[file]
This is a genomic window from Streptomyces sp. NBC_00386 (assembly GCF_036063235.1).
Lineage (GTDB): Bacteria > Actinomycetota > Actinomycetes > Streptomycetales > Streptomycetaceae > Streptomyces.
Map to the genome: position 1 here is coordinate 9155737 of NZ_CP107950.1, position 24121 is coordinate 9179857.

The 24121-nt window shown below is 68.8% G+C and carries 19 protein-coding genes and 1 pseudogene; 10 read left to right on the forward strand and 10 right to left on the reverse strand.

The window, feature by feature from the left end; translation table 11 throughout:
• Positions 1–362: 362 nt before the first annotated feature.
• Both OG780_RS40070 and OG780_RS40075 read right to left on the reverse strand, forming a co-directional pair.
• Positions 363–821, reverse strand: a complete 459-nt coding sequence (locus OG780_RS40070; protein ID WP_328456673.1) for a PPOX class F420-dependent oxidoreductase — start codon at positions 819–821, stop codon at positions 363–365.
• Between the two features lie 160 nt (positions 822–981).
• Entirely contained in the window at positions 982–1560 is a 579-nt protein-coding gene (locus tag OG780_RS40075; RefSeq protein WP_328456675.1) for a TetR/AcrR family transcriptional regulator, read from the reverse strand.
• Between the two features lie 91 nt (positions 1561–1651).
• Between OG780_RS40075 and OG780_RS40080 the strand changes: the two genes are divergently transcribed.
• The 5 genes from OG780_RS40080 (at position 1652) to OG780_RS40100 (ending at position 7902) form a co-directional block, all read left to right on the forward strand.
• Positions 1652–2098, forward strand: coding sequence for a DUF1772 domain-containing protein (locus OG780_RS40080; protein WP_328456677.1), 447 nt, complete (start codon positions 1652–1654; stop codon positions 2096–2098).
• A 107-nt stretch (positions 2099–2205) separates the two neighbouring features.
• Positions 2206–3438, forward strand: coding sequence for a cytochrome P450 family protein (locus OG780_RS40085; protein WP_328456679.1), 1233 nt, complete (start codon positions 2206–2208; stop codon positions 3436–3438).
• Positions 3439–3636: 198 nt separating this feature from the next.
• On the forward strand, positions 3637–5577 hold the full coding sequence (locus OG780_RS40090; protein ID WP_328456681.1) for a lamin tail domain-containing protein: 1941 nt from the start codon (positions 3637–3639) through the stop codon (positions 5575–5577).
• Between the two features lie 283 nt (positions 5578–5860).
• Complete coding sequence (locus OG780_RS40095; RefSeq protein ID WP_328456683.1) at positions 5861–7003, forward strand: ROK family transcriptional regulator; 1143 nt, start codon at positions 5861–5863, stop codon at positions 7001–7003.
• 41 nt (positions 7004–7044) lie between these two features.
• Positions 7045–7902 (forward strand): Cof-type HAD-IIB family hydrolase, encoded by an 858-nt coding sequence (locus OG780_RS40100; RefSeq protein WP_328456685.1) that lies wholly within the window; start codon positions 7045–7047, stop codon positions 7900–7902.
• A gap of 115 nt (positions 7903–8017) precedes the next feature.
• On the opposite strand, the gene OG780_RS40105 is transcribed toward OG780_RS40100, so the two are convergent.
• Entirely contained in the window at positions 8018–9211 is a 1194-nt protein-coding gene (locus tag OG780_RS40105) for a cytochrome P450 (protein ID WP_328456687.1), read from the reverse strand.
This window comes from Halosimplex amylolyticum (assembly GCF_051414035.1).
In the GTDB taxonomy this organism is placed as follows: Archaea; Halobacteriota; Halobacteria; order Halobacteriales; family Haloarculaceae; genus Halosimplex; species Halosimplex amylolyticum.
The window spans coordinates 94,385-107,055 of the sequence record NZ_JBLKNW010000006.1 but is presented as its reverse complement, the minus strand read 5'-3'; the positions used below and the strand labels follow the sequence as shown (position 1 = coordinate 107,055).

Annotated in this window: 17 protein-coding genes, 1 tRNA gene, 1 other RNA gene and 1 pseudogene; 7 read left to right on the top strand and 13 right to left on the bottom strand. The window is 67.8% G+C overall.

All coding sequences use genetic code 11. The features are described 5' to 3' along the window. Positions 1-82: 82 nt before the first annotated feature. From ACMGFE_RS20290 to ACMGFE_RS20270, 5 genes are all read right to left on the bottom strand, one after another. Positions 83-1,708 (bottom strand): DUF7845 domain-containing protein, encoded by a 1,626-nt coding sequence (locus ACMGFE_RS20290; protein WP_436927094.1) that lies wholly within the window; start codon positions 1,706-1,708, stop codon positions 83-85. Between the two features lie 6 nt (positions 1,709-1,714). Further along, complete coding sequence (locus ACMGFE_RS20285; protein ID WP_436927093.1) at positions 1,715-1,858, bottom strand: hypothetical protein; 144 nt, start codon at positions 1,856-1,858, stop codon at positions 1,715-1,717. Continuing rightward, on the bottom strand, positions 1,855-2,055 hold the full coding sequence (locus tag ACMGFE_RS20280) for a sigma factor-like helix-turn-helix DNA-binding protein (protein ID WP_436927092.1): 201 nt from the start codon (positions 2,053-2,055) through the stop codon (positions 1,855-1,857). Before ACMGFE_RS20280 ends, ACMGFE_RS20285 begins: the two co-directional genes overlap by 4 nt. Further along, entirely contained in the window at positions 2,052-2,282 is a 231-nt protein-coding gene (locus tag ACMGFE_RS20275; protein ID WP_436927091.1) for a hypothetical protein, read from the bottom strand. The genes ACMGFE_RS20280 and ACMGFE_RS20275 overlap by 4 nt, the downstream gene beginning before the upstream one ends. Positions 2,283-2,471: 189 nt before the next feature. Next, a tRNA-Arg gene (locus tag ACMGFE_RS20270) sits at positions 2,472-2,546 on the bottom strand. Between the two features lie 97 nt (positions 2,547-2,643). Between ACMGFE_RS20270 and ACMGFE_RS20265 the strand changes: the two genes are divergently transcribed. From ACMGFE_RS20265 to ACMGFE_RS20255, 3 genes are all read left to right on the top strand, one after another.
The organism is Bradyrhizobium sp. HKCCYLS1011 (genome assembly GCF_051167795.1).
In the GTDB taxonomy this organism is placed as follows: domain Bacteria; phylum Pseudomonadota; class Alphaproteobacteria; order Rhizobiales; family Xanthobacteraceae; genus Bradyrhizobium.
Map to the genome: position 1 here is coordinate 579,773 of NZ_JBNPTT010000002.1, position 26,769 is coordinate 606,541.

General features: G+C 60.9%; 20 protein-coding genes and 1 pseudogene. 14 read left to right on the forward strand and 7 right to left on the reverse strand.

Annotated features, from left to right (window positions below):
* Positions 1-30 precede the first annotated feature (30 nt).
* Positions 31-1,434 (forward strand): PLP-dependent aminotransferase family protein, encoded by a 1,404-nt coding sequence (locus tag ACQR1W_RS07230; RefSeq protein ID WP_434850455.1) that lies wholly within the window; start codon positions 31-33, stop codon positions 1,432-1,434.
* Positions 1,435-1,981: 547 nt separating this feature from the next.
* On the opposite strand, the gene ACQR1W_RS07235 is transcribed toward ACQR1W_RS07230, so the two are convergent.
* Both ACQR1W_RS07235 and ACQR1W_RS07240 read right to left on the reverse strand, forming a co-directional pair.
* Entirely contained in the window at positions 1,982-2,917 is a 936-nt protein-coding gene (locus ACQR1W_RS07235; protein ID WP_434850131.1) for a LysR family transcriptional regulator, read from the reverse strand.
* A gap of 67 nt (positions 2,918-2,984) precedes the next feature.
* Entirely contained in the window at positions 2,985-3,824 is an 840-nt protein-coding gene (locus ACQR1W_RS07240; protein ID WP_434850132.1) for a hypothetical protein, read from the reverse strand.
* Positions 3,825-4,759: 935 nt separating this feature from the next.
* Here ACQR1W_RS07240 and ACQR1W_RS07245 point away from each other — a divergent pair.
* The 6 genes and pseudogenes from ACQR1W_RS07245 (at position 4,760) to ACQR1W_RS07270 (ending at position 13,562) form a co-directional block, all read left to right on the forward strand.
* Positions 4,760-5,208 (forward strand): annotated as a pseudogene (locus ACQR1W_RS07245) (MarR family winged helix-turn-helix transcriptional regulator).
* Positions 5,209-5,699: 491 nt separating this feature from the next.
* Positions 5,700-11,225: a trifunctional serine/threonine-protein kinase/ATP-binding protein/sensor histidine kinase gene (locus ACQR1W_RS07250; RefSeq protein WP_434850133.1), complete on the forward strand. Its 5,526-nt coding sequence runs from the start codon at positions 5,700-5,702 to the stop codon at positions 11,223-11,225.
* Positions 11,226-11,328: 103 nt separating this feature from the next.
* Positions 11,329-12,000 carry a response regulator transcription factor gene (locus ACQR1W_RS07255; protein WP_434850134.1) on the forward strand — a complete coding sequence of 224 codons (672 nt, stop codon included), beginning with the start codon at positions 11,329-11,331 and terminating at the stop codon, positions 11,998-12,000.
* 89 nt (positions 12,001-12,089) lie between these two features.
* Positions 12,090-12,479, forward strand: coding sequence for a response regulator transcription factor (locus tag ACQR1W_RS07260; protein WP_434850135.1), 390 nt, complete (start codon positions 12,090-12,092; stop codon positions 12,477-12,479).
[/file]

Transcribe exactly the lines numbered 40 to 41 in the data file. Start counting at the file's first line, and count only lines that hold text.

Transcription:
* Both ACQR1W_RS07235 and ACQR1W_RS07240 read right to left on the reverse strand, forming a co-directional pair.
* Entirely contained in the window at positions 1,982-2,917 is a 936-nt protein-coding gene (locus ACQR1W_RS07235; protein ID WP_434850131.1) for a LysR family transcriptional regulator, read from the reverse strand.